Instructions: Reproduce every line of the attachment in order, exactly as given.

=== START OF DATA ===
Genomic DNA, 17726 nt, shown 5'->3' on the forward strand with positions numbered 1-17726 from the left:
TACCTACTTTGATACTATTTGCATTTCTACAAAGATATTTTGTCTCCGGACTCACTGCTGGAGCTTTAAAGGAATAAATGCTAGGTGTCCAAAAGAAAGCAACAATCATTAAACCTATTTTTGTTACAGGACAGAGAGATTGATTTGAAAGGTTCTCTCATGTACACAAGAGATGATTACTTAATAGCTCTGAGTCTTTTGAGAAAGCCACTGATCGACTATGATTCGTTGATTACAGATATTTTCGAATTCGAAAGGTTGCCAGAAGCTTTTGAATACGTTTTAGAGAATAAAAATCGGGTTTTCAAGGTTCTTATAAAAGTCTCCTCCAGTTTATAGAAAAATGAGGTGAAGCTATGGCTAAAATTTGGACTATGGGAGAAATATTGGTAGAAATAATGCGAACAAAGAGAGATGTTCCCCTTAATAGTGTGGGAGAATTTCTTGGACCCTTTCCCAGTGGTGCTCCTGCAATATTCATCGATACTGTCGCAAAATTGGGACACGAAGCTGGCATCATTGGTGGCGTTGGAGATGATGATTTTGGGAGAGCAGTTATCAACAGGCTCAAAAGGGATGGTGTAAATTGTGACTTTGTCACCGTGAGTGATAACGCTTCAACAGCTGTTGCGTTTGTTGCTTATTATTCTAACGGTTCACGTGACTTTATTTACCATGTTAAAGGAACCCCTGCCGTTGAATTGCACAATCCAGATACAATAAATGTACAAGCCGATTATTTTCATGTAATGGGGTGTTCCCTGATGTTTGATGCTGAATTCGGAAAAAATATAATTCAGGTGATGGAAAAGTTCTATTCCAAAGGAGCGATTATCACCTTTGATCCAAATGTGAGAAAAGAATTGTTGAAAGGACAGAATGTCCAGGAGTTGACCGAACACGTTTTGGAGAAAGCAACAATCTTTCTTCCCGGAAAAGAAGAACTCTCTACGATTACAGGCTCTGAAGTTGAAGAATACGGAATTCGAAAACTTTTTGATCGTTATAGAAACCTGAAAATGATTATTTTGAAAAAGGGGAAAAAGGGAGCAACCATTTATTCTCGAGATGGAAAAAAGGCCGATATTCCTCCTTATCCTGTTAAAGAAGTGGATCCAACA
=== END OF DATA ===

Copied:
Genomic DNA, 17726 nt, shown 5'->3' on the forward strand with positions numbered 1-17726 from the left:
TACCTACTTTGATACTATTTGCATTTCTACAAAGATATTTTGTCTCCGGACTCACTGCTGGAGCTTTAAAGGAATAAATGCTAGGTGTCCAAAAGAAAGCAACAATCATTAAACCTATTTTTGTTACAGGACAGAGAGATTGATTTGAAAGGTTCTCTCATGTACACAAGAGATGATTACTTAATAGCTCTGAGTCTTTTGAGAAAGCCACTGATCGACTATGATTCGTTGATTACAGATATTTTCGAATTCGAAAGGTTGCCAGAAGCTTTTGAATACGTTTTAGAGAATAAAAATCGGGTTTTCAAGGTTCTTATAAAAGTCTCCTCCAGTTTATAGAAAAATGAGGTGAAGCTATGGCTAAAATTTGGACTATGGGAGAAATATTGGTAGAAATAATGCGAACAAAGAGAGATGTTCCCCTTAATAGTGTGGGAGAATTTCTTGGACCCTTTCCCAGTGGTGCTCCTGCAATATTCATCGATACTGTCGCAAAATTGGGACACGAAGCTGGCATCATTGGTGGCGTTGGAGATGATGATTTTGGGAGAGCAGTTATCAACAGGCTCAAAAGGGATGGTGTAAATTGTGACTTTGTCACCGTGAGTGATAACGCTTCAACAGCTGTTGCGTTTGTTGCTTATTATTCTAACGGTTCACGTGACTTTATTTACCATGTTAAAGGAACCCCTGCCGTTGAATTGCACAATCCAGATACAATAAATGTACAAGCCGATTATTTTCATGTAATGGGGTGTTCCCTGATGTTTGATGCTGAATTCGGAAAAAATATAATTCAGGTGATGGAAAAGTTCTATTCCAAAGGAGCGATTATCACCTTTGATCCAAATGTGAGAAAAGAATTGTTGAAAGGACAGAATGTCCAGGAGTTGACCGAACACGTTTTGGAGAAAGCAACAATCTTTCTTCCCGGAAAAGAAGAACTCTCTACGATTACAGGCTCTGAAGTTGAAGAATACGGAATTCGAAAACTTTTTGATCGTTATAGAAACCTGAAAATGATTATTTTGAAAAAGGGGAAAAAGGGAGCAACCATTTATTCTCGAGATGGAAAAAAGGCCGATATTCCTCCTTATCCTGTTAAAGAAGTGGATCCAACA